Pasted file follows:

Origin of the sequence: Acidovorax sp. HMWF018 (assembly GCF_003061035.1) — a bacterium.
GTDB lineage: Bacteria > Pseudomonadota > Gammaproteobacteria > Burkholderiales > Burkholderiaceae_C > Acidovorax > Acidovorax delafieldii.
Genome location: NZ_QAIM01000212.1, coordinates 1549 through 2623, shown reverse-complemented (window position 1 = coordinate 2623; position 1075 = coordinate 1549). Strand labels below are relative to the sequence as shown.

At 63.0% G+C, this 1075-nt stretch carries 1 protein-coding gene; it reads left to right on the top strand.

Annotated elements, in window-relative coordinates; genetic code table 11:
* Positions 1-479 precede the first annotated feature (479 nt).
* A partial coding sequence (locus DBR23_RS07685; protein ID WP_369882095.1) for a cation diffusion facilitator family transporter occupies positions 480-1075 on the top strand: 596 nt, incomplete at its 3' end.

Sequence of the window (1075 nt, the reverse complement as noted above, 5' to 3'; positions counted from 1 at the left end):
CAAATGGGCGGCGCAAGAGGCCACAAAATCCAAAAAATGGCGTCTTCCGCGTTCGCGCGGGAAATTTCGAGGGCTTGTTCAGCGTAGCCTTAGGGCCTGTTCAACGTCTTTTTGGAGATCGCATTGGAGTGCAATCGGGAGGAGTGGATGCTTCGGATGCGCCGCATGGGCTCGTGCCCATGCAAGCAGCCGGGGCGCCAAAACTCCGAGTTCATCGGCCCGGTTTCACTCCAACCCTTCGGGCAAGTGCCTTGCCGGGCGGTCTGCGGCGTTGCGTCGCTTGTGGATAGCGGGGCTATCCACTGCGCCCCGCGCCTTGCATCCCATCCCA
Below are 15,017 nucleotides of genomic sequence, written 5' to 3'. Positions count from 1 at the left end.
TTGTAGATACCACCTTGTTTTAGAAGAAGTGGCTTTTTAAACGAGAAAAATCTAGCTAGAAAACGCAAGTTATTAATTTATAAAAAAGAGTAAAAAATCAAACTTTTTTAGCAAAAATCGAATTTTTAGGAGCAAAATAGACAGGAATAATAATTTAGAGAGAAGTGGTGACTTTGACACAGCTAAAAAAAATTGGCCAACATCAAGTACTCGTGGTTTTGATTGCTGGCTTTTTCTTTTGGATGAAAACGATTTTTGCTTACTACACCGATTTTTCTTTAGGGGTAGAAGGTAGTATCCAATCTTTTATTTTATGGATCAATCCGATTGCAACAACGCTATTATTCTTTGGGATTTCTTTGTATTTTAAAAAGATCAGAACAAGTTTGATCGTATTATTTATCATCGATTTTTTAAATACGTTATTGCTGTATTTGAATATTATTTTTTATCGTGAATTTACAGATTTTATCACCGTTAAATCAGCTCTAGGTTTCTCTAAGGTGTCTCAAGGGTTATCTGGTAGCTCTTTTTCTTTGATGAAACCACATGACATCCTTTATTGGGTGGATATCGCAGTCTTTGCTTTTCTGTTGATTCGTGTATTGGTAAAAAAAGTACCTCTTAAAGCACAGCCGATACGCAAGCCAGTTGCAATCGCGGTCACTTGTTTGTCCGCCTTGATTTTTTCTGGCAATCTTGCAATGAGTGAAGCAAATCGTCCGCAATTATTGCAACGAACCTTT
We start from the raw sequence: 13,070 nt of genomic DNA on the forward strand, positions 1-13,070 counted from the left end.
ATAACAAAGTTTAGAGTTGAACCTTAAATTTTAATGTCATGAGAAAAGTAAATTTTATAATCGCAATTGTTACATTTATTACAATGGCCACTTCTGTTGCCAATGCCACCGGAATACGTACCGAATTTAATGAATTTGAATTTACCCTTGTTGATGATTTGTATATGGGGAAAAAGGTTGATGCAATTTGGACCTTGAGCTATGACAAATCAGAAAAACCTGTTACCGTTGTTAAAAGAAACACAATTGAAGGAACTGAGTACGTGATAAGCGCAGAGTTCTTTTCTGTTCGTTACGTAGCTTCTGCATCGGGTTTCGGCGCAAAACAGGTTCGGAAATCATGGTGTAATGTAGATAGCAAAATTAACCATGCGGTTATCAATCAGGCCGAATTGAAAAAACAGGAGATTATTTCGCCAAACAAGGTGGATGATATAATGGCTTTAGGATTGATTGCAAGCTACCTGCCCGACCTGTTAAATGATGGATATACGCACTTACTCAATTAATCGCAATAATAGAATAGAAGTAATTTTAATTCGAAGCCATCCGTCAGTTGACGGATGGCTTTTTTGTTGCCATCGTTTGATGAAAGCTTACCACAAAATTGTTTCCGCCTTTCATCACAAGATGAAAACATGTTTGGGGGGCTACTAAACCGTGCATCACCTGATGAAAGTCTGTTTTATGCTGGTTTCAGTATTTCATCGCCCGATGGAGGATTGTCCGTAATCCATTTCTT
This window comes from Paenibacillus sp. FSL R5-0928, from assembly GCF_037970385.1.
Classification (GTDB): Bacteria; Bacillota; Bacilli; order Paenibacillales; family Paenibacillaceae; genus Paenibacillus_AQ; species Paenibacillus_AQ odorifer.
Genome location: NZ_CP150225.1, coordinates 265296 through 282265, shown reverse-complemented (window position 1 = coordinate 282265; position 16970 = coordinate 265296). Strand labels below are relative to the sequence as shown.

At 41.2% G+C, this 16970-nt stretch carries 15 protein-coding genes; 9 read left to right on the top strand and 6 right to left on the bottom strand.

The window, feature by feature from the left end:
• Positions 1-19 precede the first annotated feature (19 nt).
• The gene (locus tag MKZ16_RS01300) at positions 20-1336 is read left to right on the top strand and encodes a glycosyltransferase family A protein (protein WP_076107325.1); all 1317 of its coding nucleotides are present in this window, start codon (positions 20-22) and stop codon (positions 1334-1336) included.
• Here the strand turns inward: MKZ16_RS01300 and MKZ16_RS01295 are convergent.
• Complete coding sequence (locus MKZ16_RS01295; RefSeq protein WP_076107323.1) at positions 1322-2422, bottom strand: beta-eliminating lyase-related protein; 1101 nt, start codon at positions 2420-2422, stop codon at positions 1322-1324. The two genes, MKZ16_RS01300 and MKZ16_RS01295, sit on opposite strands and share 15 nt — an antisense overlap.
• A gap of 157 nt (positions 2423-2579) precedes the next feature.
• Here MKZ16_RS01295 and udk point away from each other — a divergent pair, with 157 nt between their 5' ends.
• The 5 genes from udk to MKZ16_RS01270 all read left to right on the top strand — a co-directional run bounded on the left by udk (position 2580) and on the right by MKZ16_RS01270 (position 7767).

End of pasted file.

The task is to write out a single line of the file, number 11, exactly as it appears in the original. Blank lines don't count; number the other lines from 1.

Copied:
TTGTAGATACCACCTTGTTTTAGAAGAAGTGGCTTTTTAAACGAGAAAAATCTAGCTAGAAAACGCAAGTTATTAATTTATAAAAAAGAGTAAAAAATCAAACTTTTTTAGCAAAAATCGAATTTTTAGGAGCAAAATAGACAGGAATAATAATTTAGAGAGAAGTGGTGACTTTGACACAGCTAAAAAAAATTGGCCAACATCAAGTACTCGTGGTTTTGATTGCTGGCTTTTTCTTTTGGATGAAAACGATTTTTGCTTACTACACCGATTTTTCTTTAGGGGTAGAAGGTAGTATCCAATCTTTTATTTTATGGATCAATCCGATTGCAACAACGCTATTATTCTTTGGGATTTCTTTGTATTTTAAAAAGATCAGAACAAGTTTGATCGTATTATTTATCATCGATTTTTTAAATACGTTATTGCTGTATTTGAATATTATTTTTTATCGTGAATTTACAGATTTTATCACCGTTAAATCAGCTCTAGGTTTCTCTAAGGTGTCTCAAGGGTTATCTGGTAGCTCTTTTTCTTTGATGAAACCACATGACATCCTTTATTGGGTGGATATCGCAGTCTTTGCTTTTCTGTTGATTCGTGTATTGGTAAAAAAAGTACCTCTTAAAGCACAGCCGATACGCAAGCCAGTTGCAATCGCGGTCACTTGTTTGTCCGCCTTGATTTTTTCTGGCAATCTTGCAATGAGTGAAGCAAATCGTCCGCAATTATTGCAACGAACCTTT